notion that a framework for variation is neither solely a melody nor just a
bass line nor merely a chord structure, but all three simultaneously. A
creative approach to ornamentation in such a context requires the ability to
move freely between those three components – giving some space to the
melody, but otherwise experimenting with the implications of the harmony and
pushing the envelope on those implications.

It is not surprising that the idea of bringing such an approach to da capo
vocal elaboration should come from Dantone, since – while he is a
self-styled neophyte with Vivaldian opera – for more than two decades
he has been a prizewinning harpsichordist and teacher of both basso continuo
and improvisation practice. At the helm of the Accademia Bizantina, Dantone
has directed (among other projects) a remarkable recording of the complete
works of Corelli in which he very successfully coaches his ensemble in
experimenting with the kind of instrumental elaboration for which the Roman
violin virtuoso was justly renowned in his day. Indeed, in a brief interview
published in the CD booklet for Tito Manlio, Dantone takes full
credit for devising the approach (“I wrote the Da Capos for my
singers…”). It is a little bit disappointing to think that the
verve with which the da capo elaborations are presented in this recording was
so carefully staged, and not devised by the vocalists themselves. However, it
is also true that singers today are less versed in improvised elaboration
than the virtuosi whom Benedetto Marcello instructed,
tongue-in-cheek, in his satire of operatic practice Il teatro alla
, first published just a couple of years before the premiËre of
Tito Manlio: “When the da capo returns, [the singer] will
change the entire aria as it suits him, and even though the changed version
will have no correspondence with the bass or the violin parts, and the tempo
will have to be changed, that doesn’t matter, because the composer (as
we have said above) is resigned to this.” (Benedetto Marcello, Il
teatro alla moda
, introduzione di Sergio Miceli [Roma, Castelvecchi:
1993], 50; my translation.)

Dantone’s approach to “chang[ing] the entire aria” is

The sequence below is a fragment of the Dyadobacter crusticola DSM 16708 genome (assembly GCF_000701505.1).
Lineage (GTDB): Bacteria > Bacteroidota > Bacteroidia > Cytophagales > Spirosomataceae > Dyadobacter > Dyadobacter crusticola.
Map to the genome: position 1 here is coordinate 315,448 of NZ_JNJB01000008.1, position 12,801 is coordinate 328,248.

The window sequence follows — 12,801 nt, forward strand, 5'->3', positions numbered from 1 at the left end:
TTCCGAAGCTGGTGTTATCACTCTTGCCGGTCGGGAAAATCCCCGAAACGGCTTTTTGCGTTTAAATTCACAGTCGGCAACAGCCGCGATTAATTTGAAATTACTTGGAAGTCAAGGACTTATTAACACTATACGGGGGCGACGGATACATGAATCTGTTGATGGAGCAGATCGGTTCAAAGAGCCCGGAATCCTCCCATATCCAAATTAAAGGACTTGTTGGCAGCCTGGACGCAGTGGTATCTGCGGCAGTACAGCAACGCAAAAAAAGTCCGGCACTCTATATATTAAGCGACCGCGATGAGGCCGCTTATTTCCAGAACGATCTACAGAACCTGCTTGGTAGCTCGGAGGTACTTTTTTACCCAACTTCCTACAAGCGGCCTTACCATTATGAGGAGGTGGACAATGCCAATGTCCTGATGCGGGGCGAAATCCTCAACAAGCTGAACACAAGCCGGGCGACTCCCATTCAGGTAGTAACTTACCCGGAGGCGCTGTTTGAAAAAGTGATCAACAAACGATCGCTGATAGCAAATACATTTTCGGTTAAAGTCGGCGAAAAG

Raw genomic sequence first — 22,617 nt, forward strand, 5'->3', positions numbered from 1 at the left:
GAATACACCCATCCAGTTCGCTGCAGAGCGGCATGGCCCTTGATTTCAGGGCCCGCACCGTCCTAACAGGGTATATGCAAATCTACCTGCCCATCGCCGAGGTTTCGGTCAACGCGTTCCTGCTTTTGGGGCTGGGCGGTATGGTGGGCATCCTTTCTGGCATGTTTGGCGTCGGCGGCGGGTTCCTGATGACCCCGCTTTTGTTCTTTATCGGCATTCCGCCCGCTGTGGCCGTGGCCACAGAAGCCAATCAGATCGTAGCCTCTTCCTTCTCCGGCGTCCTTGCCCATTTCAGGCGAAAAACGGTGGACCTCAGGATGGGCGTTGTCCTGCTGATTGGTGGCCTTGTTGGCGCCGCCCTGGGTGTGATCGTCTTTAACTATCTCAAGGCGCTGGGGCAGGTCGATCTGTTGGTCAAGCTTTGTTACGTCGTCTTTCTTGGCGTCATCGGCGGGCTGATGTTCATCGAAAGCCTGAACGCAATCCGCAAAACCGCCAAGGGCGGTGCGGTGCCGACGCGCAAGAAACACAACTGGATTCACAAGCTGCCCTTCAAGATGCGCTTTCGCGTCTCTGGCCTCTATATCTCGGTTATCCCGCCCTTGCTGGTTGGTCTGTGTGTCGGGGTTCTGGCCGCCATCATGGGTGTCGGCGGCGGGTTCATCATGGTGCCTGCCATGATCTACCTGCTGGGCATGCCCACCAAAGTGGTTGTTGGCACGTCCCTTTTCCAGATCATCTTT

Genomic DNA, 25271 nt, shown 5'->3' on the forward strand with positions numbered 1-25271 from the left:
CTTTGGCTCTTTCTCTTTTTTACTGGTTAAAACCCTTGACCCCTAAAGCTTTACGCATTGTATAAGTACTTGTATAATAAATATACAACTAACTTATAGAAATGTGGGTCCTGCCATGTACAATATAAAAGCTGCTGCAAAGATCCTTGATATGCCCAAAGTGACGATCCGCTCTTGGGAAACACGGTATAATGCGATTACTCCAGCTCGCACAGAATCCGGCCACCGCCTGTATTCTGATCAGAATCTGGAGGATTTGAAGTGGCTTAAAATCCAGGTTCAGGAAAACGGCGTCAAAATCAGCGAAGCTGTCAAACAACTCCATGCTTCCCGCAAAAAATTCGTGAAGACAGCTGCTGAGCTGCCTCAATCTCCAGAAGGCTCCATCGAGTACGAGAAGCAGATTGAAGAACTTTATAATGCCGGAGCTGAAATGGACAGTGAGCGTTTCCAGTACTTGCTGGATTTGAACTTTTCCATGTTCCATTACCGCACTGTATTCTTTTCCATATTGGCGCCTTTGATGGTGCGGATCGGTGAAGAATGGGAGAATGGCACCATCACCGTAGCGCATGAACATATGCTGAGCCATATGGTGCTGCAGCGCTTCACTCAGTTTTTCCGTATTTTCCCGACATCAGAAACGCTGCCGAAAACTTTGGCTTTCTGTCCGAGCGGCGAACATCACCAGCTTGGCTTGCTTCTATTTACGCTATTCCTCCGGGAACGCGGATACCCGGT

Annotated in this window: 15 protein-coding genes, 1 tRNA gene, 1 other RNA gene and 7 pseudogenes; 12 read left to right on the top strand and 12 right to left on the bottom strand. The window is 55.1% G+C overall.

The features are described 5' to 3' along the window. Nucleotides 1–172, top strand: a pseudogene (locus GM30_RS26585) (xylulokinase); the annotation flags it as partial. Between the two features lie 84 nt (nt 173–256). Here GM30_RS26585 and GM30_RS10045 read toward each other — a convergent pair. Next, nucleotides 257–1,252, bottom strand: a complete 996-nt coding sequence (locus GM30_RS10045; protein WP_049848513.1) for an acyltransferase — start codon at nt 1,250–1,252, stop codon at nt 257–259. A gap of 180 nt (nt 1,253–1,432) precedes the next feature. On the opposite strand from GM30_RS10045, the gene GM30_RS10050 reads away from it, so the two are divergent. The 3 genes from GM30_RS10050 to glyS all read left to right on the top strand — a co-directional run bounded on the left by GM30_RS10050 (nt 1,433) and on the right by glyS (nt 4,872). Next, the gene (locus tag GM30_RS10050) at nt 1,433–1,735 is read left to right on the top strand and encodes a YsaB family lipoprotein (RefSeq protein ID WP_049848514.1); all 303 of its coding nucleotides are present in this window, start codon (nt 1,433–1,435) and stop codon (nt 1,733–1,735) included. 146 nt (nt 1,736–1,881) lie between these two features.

perhaps most dramatic in Servilia’s aria “AndrÚ fida e
sconsolata” from Act II, scene 14. This is a particularly opportune
aria for “framework experimentation”, since the melody
instruments (violins, recorders) do not just provide the refrains that
punctuate the aria (as is standard in most of Vivaldi’s da capo works)
but play “colla parte” (i.e. with the singer) throughout. This
constant musical doubling is a resource for Dantone, since by the beginning
of the singer’s entrance in the da capo he quickly shifts the rhythmic
pattern of the vocal part, allowing the instruments to remind us of
Vivaldi’s melody while Hallenberg adds an increasingly elaborate
counterpoint to that original melody. Dantone’s sense of
Vivaldi’s style is remarkably astute, and if one were not aware that
the original aria calls for an exact repeat of the opening section, it would
be possible to understand this as a formal experiment on Vivaldi’s part
… that is to say, an aria with a composed-out alteration of the da
capo, something that Handel occasionally did later in his career (for example
in the famous entrance aria for Cleopatra in his Giulio Cesare).
Dantone’s experiment with “AndrÚ fida” is not just
musically powerful but also artistically important because it allows us a
glimpse into the dynamic possibilities of the da capo form, which to this day
is often understood as a static structure, even despite our growing
sophistication in the use of ornamentation practice.

Marcello’s sly dig at the “ignorant” singers who
reconfigure the da capo with little regard to harmony or instrumental
obbligati is almost certainly as much an overstatement as the rest of his
fabulously funny pamphlet, since the great virtuosi of the Italian
operatic stage spent many years studying harmony and counterpoint (and
harpsichord, and often other instruments as well) as part of their vocal
training. We may well imagine that Farinelli, Caffarelli, Faustina, and the
other great male and female stars of their day could readily improvise
appropriately over a given harmonic framework, and deployed that skill in
elaborating the da capo well beyond a handful of trills and runs. If Dantone
was indeed instrumental (!) in shaping his singers’ decisions on the da
capo for this recording, one can hope that they (and other vocal superstars
of our own time) will take up the challenge of “changing the entire
aria as it suits [them]”, further bringing out the dynamic potential of
Baroque da capo form.

Andrew Dell’Antonio
Head, Musicology/Ethnomusicology Division
School of Music
The University of Texas at Austin

image_description=Antonio Vivaldi: Tito Manlio
product_title=Antonio Vivaldi: Tito Manlio
product_by=Nicola Ulivieri (Tito), Karina Gauvin (Manlio), Ann Hallenberg (Servilia), Marijana Mijanovic (Vitelia), Debora Beronesi (Lucio), Barbara Di Castri (Decio), Mark Milhofer (Geminio), Christian Senn (Lindo), Accademia Bizantina, Ottavio Dantone (cond.)
product_id=NaÔve OP 30413 [3CDs]